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Let’s get this out of the way. I absolutely dread any kind of math. Growing up, math had always been, and still is a hurdle for me. In college it was the source of my worst grade by far, a D- in Pre-calculus and Algebra (which I had to work my butt off for). Even in the present, everyday basic calculations like figuring out how much to tip or counting up poker chips, are headaches and almost always result in a trip to my phone’s calculator. Because of my complicated history with math, I was hoping that since Calculords was developed by long time video game funny man Seanbaby, that its humor would help make the math based mechanics more bearable. While Calculords is funny, it’s worth playing and keeping for the long haul because of how great it is, despite and because of math.

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At its core, Calculords is a strategy collectible card game where success strongly relies on your ability to efficiently calculate numbers in order to play cards. Players earn random cards upon each victory to use in deck building. Using addition, subtraction, and multiplication, players must make their way across a three-laned battlefield and destroy their opponent’s base while protecting their own. The art and music style that accompanies the action is reminiscent of 80s sci-fi (think pixelated Far Cry 3: Blood Dragon). While there isn’t too much dialogue or story to find here, there is a dash of Seanbaby’s humor that fans of the old Electronic Gaming Monthly magazine will remember. The silliness of it all blends together well with its strategic mechanics, adding flavor to what may appear to the uninitiated as a nerdy card game that makes you do math.

Free to Play?

Micro-transactions do exist but are done in a way that isn’t offensive. There are a number of different packs, and a one-time “Fun Club” purchase that permanently increases the number of cards obtained after victory by one and improves your chances of obtaining rarer cards. However Calculords is totally playable and enjoyable without any spending any money.

Your initial experience with Calculords will vary greatly depending on how adept you are at basic math. For people more like me, it was extremely challenging at first to properly calculate enough numbers per turn to put cards on the field, while also developing some semblance of a strategy that could win a round. Even the first opponent, the extremely polite robotic hot dog Fancybot, will rout you if you aren’t able to at least play a few cards each turn. Overcoming this challenge requires a willingness to accept a few defeats in order to develop the skills necessary to string together wins.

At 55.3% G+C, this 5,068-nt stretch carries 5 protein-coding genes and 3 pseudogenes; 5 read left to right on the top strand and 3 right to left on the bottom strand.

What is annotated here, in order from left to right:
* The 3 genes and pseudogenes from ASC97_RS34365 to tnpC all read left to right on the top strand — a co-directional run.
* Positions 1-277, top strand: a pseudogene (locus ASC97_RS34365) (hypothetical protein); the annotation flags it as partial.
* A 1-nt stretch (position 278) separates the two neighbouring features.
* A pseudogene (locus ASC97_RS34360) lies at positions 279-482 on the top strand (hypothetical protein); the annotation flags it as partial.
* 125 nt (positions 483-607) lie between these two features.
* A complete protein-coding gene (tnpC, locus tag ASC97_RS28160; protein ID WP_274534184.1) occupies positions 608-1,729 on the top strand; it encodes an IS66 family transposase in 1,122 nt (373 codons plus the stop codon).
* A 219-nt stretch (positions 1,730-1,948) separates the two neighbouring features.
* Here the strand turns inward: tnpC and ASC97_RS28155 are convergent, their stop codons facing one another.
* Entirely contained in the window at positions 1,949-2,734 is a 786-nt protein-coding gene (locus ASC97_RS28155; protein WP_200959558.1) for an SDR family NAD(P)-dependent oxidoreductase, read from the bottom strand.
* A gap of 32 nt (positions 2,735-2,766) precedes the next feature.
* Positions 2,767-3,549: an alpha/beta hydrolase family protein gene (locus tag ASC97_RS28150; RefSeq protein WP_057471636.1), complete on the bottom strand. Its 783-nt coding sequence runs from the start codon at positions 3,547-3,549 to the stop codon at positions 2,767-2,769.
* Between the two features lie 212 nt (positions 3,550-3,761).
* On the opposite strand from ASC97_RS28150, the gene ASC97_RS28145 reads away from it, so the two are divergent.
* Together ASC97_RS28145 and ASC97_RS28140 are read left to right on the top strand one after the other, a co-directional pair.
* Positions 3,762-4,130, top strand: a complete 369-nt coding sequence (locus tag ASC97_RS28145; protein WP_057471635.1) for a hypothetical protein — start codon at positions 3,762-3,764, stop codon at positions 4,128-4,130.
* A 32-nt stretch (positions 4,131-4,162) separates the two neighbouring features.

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Efficiently using all of your numbers will get you a Calculord bonus which increases your score and gives you an extra round of number cards.

After an embarrassingly long couple of battles with Fancybot, I was eventually able to challenge my first real opponent, the psychotic CPL. Krak. The difficulty spiked dramatically and CPL. Krak crushed me. For many, when you hit a difficulty wall the gut reaction is to grind. Grind for more XP/HP and better cards. While grinding certainly helps, it isn’t the solution for overcoming challenges in Calculords. New cards and more HP didn’t put me over the edge when I eventually defeated CPL. Krak. Rather, after a few defeats something finally clicked for me and I was able to become more swift and clever with my moves. Instead of trying to reach numbers by using just one calculation ([8×3]=24), it’s key to plan ahead and get creative with calculations ([8×1] x [6-3]=24) so that way you can reach your Calculord bonus, play more cards, and overwhelm your opponent. This is what makes succeeding in Calculords so satisfying; it’s dependent on you playing (and being) smarter over grinding to victory.


Calculords isn’t supposed to be an educational game (although if you’re bad at math like I am it can be). It incorporates math effectively as a design choice and is great because of it. Success relies on strategy and skill more than grinding, which keeps card collecting fresh and exciting instead of becoming a chore that is required to progress. Each new enemy brings a jump in difficulty that may be intimidating and off-putting to some, especially since defeat offers depressingly little in the way of rewards. But with a little patience and practice these challenges can be overcome, and that’s what makes Calculords a wonderful strategy game for all but the most ‘mathophobic’ players.

9 out of 10

The author of this fine article

is a Staff Writer at Thunderbolt, having joined in July 2013. Get in touch on Twitter @edmcglone.

  1. 4Leaf

    1st June 2014


    This looks like fun! I hope they’ll release for Android.

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